The Alliance of American Football launches with eight teams. With the exception of the Atlanta Legends, the remaining seven teams are in major cities that were previously without a pro football team.
Orlando, Memphis, Atlanta and Birmingham are all in southern markets where football is popular. San Diego and Salt Lake both have NBA franchises but were without a football team. San Diego just lost the Chargers to Los Angeles. Part of the AAF’s appeal is each team’s tie-ins with colleges in the area.
For example, Orlando has connections with UCF, Florida, Florida State and USF, all schools within a short drive of where the team plays. Steve Spurrier is the Orlando coach and is wildly popular in the area thanks to his success at Florida.
Former NFL GM Bill Polian helped construct the Alliance of American Football, and noted the league plans to emphasize where each team is located.
“I hope we can get Trent Richardson in Birmingham,” Polian told ESPN. “If Tim [Tebow] decides to play football, I hope we get him. Those are great names.”
The AAF successfully added Richardson, but Tebow is not signed with a team. Several AAF teams will play on college campuses and the league is hoping that the college ties can attract local fans. ESPN detailed how the AAF approached roster construction.
The league will tailor rosters around regional appeal for its teams in Atlanta, Birmingham, Memphis, Orlando, Phoenix, San Antonio, San Diego and Salt Lake City. Expect that Birmingham team to be well-stocked with former Crimson Tide stars, for example. Birmingham can go hard after Auburn talent — unless Atlanta checks in with Twitter recruiting game.
Here’s a look at the innagural eight AAF teams along with their head coaches.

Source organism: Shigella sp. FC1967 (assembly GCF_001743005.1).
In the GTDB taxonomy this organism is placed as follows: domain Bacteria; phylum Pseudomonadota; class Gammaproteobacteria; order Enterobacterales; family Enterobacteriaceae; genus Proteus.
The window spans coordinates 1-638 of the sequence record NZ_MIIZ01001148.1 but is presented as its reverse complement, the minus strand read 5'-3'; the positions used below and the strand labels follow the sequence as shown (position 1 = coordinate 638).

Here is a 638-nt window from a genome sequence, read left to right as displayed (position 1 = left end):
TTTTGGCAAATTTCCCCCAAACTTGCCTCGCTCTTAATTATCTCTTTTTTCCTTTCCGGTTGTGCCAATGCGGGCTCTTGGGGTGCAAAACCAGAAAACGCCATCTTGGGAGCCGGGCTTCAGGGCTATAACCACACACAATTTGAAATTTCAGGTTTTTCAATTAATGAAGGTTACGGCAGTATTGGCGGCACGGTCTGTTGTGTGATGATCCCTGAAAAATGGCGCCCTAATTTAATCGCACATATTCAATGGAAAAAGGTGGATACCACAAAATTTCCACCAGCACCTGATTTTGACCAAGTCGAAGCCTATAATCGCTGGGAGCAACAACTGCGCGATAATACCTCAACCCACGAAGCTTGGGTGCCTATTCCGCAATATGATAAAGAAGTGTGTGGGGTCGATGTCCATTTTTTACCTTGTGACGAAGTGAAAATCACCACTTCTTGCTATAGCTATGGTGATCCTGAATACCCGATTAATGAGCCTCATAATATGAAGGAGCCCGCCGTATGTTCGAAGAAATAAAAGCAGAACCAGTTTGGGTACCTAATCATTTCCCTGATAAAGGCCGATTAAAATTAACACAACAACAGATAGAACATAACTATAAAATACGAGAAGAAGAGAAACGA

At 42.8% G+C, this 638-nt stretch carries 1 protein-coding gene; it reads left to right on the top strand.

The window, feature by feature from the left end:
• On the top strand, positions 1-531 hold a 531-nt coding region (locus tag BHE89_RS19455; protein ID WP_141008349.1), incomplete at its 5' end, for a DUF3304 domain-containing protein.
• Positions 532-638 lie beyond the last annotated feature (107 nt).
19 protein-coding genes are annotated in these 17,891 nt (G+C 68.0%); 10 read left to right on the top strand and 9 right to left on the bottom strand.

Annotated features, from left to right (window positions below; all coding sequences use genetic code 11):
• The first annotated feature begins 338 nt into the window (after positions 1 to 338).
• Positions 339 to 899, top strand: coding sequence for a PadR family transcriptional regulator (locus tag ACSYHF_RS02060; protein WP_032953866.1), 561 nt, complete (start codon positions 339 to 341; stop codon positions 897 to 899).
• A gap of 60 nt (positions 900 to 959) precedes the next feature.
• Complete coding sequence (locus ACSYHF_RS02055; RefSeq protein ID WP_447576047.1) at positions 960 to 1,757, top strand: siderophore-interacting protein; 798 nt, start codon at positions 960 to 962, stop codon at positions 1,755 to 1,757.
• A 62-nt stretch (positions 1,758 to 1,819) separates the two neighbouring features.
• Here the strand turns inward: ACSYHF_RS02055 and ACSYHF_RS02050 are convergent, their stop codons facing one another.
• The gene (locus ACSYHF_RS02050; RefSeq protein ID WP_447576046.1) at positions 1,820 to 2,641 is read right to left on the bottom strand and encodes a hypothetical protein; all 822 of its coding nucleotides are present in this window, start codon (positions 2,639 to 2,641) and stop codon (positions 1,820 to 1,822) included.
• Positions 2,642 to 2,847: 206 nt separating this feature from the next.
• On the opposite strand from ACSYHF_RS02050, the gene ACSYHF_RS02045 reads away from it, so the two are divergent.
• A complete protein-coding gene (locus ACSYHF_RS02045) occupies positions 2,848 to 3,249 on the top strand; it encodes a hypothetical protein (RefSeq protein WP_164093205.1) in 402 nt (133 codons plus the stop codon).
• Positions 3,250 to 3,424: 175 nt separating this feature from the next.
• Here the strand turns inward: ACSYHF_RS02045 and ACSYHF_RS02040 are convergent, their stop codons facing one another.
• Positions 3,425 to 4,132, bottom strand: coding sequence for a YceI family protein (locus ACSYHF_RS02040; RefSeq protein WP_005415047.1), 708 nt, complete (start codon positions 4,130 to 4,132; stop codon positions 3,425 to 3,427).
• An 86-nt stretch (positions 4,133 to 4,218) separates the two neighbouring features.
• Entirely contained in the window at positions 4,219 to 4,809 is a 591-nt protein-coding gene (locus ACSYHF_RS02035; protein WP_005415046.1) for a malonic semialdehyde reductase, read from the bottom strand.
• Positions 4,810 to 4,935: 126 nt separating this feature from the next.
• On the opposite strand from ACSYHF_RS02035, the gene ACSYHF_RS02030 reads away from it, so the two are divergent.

Alliance of American Football Teams
|Arizona Hotshots||Rick Neuheisel|
|Atlanta Legends||Brad Childress|
|Birmingham Iron||Tim Lewis|
|Memphis Express||Mike Singletary|
|Orlando Apollos||Steve Spurrier|
|Salt Lake Stallions||Dennis Erickson|
|San Antonio Commanders||Mike Riley|
|San Diego Fleet||Mike Martz|
The AAF Is Hoping It Can Succeed by Partnering With the NFL
There has been no shortage of football leagues that have tried and failed at having long-term success. The AAF is hoping it can be different thanks to its unique approach. The AAF is not looking to put the NFL out of business but is trying to partner with the league to become an asset for the NFL to add players along with front office executives.
“Since NFL Europe expired 10 years ago, there’s been a real desire and frustration by NFL personnel people that there’s a missing link as far as a developmental type league for prospects that weren’t quite ready,” Arizona GM Phil Savage explained to ESPN.
The AAF also benefits from playing its schedule in the NFL offseason, a time when many fans miss watching football. Time will tell whether the new league will succeed, but its local ties combined with the help of the NFL could give the AAF some staying power.